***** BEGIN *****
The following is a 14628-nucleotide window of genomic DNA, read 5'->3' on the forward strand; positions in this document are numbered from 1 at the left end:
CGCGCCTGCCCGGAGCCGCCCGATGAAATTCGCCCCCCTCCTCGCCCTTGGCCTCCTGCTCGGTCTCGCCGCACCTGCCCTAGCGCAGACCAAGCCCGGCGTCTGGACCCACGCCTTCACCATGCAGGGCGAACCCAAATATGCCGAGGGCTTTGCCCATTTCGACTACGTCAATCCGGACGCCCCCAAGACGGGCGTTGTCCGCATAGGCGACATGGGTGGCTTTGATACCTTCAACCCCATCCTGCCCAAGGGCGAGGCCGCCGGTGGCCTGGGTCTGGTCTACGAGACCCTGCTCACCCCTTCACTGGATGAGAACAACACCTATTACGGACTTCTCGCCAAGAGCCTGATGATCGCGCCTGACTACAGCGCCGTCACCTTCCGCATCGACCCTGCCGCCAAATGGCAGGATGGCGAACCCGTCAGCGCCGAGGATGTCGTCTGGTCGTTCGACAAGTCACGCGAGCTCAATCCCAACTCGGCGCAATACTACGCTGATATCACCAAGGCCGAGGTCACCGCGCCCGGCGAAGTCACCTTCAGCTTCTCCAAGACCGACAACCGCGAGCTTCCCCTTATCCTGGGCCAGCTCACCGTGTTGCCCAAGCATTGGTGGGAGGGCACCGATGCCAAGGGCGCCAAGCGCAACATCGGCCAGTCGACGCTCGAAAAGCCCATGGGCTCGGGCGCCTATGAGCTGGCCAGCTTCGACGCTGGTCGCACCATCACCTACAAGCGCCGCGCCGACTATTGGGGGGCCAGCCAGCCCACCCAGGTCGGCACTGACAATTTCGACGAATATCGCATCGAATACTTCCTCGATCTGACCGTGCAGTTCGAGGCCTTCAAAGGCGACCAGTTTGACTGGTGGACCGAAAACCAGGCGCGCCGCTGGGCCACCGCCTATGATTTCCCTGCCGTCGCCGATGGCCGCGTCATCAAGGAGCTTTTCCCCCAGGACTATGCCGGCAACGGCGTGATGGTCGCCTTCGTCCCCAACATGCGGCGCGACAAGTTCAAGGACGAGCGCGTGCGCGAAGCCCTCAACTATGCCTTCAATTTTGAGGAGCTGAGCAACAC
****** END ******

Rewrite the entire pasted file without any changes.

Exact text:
The following is a 14628-nucleotide window of genomic DNA, read 5'->3' on the forward strand; positions in this document are numbered from 1 at the left end:
CGCGCCTGCCCGGAGCCGCCCGATGAAATTCGCCCCCCTCCTCGCCCTTGGCCTCCTGCTCGGTCTCGCCGCACCTGCCCTAGCGCAGACCAAGCCCGGCGTCTGGACCCACGCCTTCACCATGCAGGGCGAACCCAAATATGCCGAGGGCTTTGCCCATTTCGACTACGTCAATCCGGACGCCCCCAAGACGGGCGTTGTCCGCATAGGCGACATGGGTGGCTTTGATACCTTCAACCCCATCCTGCCCAAGGGCGAGGCCGCCGGTGGCCTGGGTCTGGTCTACGAGACCCTGCTCACCCCTTCACTGGATGAGAACAACACCTATTACGGACTTCTCGCCAAGAGCCTGATGATCGCGCCTGACTACAGCGCCGTCACCTTCCGCATCGACCCTGCCGCCAAATGGCAGGATGGCGAACCCGTCAGCGCCGAGGATGTCGTCTGGTCGTTCGACAAGTCACGCGAGCTCAATCCCAACTCGGCGCAATACTACGCTGATATCACCAAGGCCGAGGTCACCGCGCCCGGCGAAGTCACCTTCAGCTTCTCCAAGACCGACAACCGCGAGCTTCCCCTTATCCTGGGCCAGCTCACCGTGTTGCCCAAGCATTGGTGGGAGGGCACCGATGCCAAGGGCGCCAAGCGCAACATCGGCCAGTCGACGCTCGAAAAGCCCATGGGCTCGGGCGCCTATGAGCTGGCCAGCTTCGACGCTGGTCGCACCATCACCTACAAGCGCCGCGCCGACTATTGGGGGGCCAGCCAGCCCACCCAGGTCGGCACTGACAATTTCGACGAATATCGCATCGAATACTTCCTCGATCTGACCGTGCAGTTCGAGGCCTTCAAAGGCGACCAGTTTGACTGGTGGACCGAAAACCAGGCGCGCCGCTGGGCCACCGCCTATGATTTCCCTGCCGTCGCCGATGGCCGCGTCATCAAGGAGCTTTTCCCCCAGGACTATGCCGGCAACGGCGTGATGGTCGCCTTCGTCCCCAACATGCGGCGCGACAAGTTCAAGGACGAGCGCGTGCGCGAAGCCCTCAACTATGCCTTCAATTTTGAGGAGCTGAGCAACAC